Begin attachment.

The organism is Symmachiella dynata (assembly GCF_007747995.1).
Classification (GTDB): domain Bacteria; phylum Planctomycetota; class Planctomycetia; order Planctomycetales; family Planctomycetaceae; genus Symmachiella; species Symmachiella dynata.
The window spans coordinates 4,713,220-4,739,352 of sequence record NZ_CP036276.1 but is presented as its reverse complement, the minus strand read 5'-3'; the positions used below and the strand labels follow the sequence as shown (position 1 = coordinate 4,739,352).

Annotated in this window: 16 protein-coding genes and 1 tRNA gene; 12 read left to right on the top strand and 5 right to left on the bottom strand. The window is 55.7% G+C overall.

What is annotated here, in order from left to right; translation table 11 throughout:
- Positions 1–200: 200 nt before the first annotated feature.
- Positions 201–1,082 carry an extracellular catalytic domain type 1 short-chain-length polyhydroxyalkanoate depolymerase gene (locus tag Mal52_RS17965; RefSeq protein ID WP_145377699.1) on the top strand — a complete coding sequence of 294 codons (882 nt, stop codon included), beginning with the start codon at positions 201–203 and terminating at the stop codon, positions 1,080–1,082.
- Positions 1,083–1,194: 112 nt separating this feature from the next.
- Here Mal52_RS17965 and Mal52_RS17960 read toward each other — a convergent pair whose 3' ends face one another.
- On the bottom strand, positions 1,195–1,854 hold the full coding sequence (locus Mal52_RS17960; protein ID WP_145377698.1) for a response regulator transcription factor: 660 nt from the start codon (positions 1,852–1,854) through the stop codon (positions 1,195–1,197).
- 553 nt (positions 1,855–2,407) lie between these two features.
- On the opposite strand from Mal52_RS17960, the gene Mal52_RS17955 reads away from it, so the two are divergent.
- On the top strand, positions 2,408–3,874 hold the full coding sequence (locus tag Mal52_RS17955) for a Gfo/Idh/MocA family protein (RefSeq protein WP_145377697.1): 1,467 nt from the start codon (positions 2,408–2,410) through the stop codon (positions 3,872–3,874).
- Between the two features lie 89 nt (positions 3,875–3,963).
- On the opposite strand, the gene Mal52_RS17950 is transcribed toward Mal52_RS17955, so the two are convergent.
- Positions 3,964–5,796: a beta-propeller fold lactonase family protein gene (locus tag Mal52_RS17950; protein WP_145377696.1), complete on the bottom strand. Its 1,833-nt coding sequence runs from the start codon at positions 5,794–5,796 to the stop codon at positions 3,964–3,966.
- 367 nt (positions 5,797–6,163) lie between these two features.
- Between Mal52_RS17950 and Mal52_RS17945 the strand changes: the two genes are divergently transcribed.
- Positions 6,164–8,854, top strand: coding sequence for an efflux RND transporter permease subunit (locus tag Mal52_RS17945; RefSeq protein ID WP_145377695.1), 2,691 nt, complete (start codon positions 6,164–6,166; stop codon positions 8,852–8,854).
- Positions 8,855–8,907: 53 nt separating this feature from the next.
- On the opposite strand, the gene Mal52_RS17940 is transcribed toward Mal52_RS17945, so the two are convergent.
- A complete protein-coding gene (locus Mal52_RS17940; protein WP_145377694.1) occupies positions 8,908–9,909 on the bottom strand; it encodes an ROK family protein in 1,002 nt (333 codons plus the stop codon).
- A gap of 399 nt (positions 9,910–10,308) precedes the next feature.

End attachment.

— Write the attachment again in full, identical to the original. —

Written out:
The organism is Symmachiella dynata (assembly GCF_007747995.1).
Classification (GTDB): domain Bacteria; phylum Planctomycetota; class Planctomycetia; order Planctomycetales; family Planctomycetaceae; genus Symmachiella; species Symmachiella dynata.
The window spans coordinates 4,713,220-4,739,352 of sequence record NZ_CP036276.1 but is presented as its reverse complement, the minus strand read 5'-3'; the positions used below and the strand labels follow the sequence as shown (position 1 = coordinate 4,739,352).

Annotated in this window: 16 protein-coding genes and 1 tRNA gene; 12 read left to right on the top strand and 5 right to left on the bottom strand. The window is 55.7% G+C overall.

What is annotated here, in order from left to right; translation table 11 throughout:
- Positions 1–200: 200 nt before the first annotated feature.
- Positions 201–1,082 carry an extracellular catalytic domain type 1 short-chain-length polyhydroxyalkanoate depolymerase gene (locus tag Mal52_RS17965; RefSeq protein ID WP_145377699.1) on the top strand — a complete coding sequence of 294 codons (882 nt, stop codon included), beginning with the start codon at positions 201–203 and terminating at the stop codon, positions 1,080–1,082.
- Positions 1,083–1,194: 112 nt separating this feature from the next.
- Here Mal52_RS17965 and Mal52_RS17960 read toward each other — a convergent pair whose 3' ends face one another.
- On the bottom strand, positions 1,195–1,854 hold the full coding sequence (locus Mal52_RS17960; protein ID WP_145377698.1) for a response regulator transcription factor: 660 nt from the start codon (positions 1,852–1,854) through the stop codon (positions 1,195–1,197).
- 553 nt (positions 1,855–2,407) lie between these two features.
- On the opposite strand from Mal52_RS17960, the gene Mal52_RS17955 reads away from it, so the two are divergent.
- On the top strand, positions 2,408–3,874 hold the full coding sequence (locus tag Mal52_RS17955) for a Gfo/Idh/MocA family protein (RefSeq protein WP_145377697.1): 1,467 nt from the start codon (positions 2,408–2,410) through the stop codon (positions 3,872–3,874).
- Between the two features lie 89 nt (positions 3,875–3,963).
- On the opposite strand, the gene Mal52_RS17950 is transcribed toward Mal52_RS17955, so the two are convergent.
- Positions 3,964–5,796: a beta-propeller fold lactonase family protein gene (locus tag Mal52_RS17950; protein WP_145377696.1), complete on the bottom strand. Its 1,833-nt coding sequence runs from the start codon at positions 5,794–5,796 to the stop codon at positions 3,964–3,966.
- 367 nt (positions 5,797–6,163) lie between these two features.
- Between Mal52_RS17950 and Mal52_RS17945 the strand changes: the two genes are divergently transcribed.
- Positions 6,164–8,854, top strand: coding sequence for an efflux RND transporter permease subunit (locus tag Mal52_RS17945; RefSeq protein ID WP_145377695.1), 2,691 nt, complete (start codon positions 6,164–6,166; stop codon positions 8,852–8,854).
- Positions 8,855–8,907: 53 nt separating this feature from the next.
- On the opposite strand, the gene Mal52_RS17940 is transcribed toward Mal52_RS17945, so the two are convergent.
- A complete protein-coding gene (locus Mal52_RS17940; protein WP_145377694.1) occupies positions 8,908–9,909 on the bottom strand; it encodes an ROK family protein in 1,002 nt (333 codons plus the stop codon).
- A gap of 399 nt (positions 9,910–10,308) precedes the next feature.